2011 Botsker Winners
And the winning films from the July 2011 Botsker Award Ceremony are….
Photo and 3D-printed Botsker design by Shawn Sims, based on the illustration by Valerie Schoman
Most videos are available in our Vimeo collection.
There were 74 films submitted, 50 screened, nine Botskers Awarded, and one Audience Award. Criteria included relevance to robotics, storytelling, length, depiction of interaction between robots and people, overall entertainment value, inspiration of future technologies, creativity and robot design. Awards were presented by festival-founder Heather Knight and comedian Reggie Watts, with the approving presence of Executive Robot Data in feathered headdress.
Visionary Futures → Moonrush
This category highlights inspiring possibilities for robots incorporation into our future. Moonrush fulfilled this category with real world documentation of a CMU project to bring robots to the Moon as part of the Lunar X Prize challenge and describes the motivations and symbolism behind such an effort that move us beyond the 1960′s idealism of space exploration into a new age.
Ethics & Impact → Chorebot
Winning films in this category should catalyze a creative analysis of humanity’s relationship with machines. With beautifully rendered visuals and a combination of real footage and CGI, Chorebot explored a unique and powerful vision of a dedicated future house robot. The futuristic but believable rendition of the relationship between a dog and the ‘Chorebot’ also included some uncomfortable reflections on our current relationships with technology, with the main human character ignoring everything but his touchscreen.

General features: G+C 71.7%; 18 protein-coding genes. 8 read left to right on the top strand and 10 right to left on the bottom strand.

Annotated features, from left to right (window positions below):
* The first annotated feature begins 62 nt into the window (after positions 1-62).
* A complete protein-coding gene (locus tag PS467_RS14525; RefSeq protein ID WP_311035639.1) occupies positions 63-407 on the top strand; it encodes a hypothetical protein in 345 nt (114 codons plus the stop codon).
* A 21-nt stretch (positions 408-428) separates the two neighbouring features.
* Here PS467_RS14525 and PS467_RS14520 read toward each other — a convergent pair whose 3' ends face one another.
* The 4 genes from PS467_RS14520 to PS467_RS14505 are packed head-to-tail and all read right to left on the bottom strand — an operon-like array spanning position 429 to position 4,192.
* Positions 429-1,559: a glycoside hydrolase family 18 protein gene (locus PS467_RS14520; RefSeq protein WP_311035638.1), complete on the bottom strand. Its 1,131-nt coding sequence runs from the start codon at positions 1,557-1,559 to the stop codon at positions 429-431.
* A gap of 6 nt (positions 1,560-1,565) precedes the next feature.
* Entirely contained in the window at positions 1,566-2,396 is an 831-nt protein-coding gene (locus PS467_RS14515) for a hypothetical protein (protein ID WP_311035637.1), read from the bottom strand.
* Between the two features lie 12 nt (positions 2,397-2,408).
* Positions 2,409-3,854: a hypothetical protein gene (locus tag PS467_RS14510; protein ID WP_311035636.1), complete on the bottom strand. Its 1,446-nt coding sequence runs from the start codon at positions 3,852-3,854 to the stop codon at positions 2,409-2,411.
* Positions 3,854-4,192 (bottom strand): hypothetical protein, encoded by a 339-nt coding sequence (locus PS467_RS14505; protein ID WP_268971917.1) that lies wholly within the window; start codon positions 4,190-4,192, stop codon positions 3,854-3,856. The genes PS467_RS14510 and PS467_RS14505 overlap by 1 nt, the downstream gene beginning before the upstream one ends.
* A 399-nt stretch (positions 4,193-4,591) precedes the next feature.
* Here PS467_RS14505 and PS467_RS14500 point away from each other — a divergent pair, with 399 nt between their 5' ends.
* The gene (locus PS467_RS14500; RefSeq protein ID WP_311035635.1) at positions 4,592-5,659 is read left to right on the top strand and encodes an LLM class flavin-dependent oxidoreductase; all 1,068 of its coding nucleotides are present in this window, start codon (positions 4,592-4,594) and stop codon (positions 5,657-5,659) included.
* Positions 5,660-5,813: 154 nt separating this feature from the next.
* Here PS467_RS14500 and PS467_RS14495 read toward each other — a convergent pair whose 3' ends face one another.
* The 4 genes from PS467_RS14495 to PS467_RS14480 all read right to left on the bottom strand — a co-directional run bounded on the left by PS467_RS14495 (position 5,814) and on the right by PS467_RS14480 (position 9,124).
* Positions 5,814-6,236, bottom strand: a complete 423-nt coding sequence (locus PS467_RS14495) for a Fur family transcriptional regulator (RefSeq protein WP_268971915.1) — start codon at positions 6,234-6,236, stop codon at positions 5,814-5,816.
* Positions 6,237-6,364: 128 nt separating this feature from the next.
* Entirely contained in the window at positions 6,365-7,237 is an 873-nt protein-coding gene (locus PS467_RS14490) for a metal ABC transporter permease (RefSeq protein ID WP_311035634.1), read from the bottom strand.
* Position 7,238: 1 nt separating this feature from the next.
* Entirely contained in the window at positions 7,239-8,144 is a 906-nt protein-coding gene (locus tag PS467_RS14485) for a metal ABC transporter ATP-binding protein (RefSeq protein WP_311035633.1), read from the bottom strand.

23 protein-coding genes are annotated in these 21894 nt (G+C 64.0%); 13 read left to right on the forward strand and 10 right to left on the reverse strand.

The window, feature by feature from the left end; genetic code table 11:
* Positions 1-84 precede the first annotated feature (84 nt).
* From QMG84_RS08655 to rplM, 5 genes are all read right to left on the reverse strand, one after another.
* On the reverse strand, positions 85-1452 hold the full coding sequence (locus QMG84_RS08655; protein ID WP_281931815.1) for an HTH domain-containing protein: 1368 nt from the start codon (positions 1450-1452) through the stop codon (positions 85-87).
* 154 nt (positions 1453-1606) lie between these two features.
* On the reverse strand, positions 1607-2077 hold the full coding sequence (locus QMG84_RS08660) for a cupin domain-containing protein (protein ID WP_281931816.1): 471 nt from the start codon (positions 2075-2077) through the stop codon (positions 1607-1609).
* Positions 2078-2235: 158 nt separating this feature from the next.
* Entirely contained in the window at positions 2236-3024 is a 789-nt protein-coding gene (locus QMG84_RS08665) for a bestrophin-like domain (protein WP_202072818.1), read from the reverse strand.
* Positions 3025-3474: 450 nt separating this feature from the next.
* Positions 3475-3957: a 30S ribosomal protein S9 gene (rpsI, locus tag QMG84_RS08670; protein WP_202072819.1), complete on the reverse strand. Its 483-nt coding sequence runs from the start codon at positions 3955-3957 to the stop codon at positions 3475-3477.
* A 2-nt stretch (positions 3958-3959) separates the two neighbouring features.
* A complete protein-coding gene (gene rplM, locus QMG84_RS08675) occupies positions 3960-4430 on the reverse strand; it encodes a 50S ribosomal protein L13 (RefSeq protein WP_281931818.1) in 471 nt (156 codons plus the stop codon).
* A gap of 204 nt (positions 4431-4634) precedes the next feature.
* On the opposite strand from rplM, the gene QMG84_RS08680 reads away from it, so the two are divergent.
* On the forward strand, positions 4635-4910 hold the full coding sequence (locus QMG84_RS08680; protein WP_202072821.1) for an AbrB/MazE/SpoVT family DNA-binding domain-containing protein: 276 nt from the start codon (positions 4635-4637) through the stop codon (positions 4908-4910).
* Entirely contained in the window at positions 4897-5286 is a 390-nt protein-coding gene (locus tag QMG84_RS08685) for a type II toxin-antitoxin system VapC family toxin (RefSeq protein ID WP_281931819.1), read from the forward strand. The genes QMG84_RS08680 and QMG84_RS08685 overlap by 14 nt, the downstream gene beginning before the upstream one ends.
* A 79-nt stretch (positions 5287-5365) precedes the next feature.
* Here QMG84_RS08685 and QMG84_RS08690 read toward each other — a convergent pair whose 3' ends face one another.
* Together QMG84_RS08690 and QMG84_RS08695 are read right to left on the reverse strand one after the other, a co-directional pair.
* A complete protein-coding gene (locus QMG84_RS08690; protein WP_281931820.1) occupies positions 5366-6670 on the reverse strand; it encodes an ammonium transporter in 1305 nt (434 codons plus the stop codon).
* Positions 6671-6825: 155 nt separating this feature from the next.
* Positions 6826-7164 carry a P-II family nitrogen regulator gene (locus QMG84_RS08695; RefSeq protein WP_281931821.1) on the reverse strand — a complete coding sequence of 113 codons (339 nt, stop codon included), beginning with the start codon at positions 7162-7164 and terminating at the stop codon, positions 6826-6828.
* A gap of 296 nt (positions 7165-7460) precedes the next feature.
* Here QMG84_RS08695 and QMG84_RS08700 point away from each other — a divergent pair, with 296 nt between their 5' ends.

Best Story → Out In the Street
Here we rewarded films with entertaining and intriguing storylines, particularly those which explored original memes for Robotics. Set in the streets of South Africa, Out in the Street raises questions about identity and rising intelligence as malfunctioning robots begin committing suicide to avoid the depersonalizing process of repair or replacement, achieving rapture. The realism of the shots cut between television news footage, street documentation and the eye-views of the robots themselves.
Most Uncanny → Saturn
Taking departure from the simplistic label of ‘creepy’ evoked by the Uncanny Valley, we dedicated this category to films that provoke discord. As Reggie Watts helped describe, the uncanny refers to something we recognize, though it is strange, an object or being that creates cognitive dissonance due to the paradoxical nature of being attracted to, yet repulsed simultaneously. Now what is more paradoxical than a partially mechanized human woman? Even normal woman can be paradoxical. They are familiar. Yet strange. The film Saturn displays the transformation of beautiful woman into a cyborg machine. This woman represents the future we are afraid of, but may not be able to live without.
Scientifically Hardcore →Bio-inspired Flying Robots
With the goal of creating an interdisciplinary community, we used this category to celebrate both the artistry of filmmaking and the presentation of scientific innovation. This film from an EPFL Robotics Lab in Switzerland interweaves clips from nature with an engaging and understandable presentation of their lab’s extensive innovations in flying machines inspired by exotic insects and everyday birds.
Most Creative → Me and My Robots